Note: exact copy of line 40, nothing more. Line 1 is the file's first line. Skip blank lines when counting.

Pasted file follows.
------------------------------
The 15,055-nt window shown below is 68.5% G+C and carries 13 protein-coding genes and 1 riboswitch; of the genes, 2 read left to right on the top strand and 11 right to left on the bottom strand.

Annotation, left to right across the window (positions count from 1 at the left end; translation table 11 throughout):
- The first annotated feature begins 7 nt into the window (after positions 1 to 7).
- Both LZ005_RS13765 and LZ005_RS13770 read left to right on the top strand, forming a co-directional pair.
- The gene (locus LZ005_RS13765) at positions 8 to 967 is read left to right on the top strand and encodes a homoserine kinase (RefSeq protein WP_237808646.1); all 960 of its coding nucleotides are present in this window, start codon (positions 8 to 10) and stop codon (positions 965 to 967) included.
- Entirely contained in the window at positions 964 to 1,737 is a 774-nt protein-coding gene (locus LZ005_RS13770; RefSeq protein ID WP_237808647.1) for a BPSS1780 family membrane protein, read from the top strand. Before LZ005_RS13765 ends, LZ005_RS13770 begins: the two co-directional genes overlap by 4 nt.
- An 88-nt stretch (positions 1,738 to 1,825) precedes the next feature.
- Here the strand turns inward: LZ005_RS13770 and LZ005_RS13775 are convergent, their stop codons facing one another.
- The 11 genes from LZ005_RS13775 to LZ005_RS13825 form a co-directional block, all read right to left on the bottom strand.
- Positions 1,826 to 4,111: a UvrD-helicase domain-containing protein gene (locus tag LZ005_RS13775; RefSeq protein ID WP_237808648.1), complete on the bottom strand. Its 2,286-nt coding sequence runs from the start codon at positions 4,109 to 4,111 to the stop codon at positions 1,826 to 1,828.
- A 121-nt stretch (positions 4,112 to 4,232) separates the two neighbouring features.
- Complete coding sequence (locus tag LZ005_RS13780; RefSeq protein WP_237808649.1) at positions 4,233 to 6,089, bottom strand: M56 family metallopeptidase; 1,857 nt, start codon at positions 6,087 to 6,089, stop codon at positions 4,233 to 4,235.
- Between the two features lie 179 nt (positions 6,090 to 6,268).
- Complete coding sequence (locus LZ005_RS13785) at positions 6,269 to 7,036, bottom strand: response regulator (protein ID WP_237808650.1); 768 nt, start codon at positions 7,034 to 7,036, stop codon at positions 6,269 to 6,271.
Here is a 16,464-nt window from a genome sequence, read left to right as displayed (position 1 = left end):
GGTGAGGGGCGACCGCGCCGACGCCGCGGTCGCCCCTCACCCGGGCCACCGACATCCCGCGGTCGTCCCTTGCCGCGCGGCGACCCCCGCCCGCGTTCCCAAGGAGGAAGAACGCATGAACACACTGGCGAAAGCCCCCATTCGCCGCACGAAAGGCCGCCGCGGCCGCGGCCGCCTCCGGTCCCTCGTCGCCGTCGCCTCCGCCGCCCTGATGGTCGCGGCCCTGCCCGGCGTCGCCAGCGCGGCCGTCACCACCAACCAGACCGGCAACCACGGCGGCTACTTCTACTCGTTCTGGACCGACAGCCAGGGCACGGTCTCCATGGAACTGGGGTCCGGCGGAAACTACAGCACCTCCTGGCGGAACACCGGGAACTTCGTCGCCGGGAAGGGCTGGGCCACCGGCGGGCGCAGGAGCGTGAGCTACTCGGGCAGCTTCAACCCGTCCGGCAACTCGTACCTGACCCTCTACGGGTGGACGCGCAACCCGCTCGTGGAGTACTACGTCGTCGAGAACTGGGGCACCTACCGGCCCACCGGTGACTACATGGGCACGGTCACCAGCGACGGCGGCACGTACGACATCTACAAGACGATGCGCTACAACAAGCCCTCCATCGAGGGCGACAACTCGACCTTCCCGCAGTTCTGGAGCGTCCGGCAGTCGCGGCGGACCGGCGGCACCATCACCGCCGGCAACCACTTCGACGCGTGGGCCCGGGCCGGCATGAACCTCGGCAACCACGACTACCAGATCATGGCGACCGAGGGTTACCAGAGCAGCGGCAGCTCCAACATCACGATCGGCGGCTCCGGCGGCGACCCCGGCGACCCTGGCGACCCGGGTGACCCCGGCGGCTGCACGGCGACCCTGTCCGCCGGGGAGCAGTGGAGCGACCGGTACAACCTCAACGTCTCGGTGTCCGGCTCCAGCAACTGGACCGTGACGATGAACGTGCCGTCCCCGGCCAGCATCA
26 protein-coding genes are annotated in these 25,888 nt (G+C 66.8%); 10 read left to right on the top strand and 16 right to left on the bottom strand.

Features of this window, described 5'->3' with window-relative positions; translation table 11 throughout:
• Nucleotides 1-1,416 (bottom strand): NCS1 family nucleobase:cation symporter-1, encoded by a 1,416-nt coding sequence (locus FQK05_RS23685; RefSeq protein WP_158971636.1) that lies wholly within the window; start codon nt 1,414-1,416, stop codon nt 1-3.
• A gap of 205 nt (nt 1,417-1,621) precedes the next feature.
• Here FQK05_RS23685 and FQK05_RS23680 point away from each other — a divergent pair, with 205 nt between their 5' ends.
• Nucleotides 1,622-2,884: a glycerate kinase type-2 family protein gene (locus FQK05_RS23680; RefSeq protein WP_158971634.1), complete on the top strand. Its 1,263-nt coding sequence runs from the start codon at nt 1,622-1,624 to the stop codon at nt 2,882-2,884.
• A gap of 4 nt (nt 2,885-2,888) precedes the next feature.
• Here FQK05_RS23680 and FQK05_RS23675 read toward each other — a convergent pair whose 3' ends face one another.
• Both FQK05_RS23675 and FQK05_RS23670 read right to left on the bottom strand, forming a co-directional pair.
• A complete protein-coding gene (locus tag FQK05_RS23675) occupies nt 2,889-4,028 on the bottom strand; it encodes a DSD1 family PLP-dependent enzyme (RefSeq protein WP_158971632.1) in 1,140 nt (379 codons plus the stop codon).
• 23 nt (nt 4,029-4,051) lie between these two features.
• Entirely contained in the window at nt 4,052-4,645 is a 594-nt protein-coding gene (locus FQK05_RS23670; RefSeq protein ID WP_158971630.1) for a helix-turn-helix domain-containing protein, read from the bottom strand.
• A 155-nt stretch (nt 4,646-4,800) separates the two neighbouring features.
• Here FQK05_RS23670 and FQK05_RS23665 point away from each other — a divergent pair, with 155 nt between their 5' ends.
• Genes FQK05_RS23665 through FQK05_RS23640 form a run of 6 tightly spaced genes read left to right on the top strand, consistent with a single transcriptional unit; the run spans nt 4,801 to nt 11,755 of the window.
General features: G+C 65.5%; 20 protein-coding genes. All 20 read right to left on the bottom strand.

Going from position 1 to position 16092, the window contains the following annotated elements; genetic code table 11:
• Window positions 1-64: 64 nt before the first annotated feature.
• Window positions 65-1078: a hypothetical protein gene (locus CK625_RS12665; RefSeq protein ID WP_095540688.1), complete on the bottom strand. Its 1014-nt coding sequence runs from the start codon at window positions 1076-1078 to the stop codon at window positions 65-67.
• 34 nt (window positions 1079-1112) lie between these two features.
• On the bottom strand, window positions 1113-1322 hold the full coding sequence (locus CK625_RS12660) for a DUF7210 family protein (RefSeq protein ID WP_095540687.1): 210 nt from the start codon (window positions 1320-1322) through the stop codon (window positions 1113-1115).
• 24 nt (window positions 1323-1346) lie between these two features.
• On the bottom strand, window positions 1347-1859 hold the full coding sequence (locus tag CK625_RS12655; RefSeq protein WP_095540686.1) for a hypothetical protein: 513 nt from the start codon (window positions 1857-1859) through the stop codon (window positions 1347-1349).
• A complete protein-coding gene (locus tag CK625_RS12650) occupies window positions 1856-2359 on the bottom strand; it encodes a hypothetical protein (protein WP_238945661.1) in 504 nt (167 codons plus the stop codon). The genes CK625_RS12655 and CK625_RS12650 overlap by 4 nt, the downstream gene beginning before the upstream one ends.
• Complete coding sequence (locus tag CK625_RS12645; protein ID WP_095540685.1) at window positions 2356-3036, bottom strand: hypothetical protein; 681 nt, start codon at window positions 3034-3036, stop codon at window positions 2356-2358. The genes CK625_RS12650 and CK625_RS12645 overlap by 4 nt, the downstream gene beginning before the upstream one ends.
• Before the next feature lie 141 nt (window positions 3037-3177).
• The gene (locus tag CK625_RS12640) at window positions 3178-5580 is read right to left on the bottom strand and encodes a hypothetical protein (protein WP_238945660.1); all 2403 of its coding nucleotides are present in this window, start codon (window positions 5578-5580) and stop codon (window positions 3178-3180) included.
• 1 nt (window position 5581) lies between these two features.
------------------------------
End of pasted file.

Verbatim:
• A complete protein-coding gene (locus tag CK625_RS12650) occupies window positions 1856-2359 on the bottom strand; it encodes a hypothetical protein (protein WP_238945661.1) in 504 nt (167 codons plus the stop codon). The genes CK625_RS12655 and CK625_RS12650 overlap by 4 nt, the downstream gene beginning before the upstream one ends.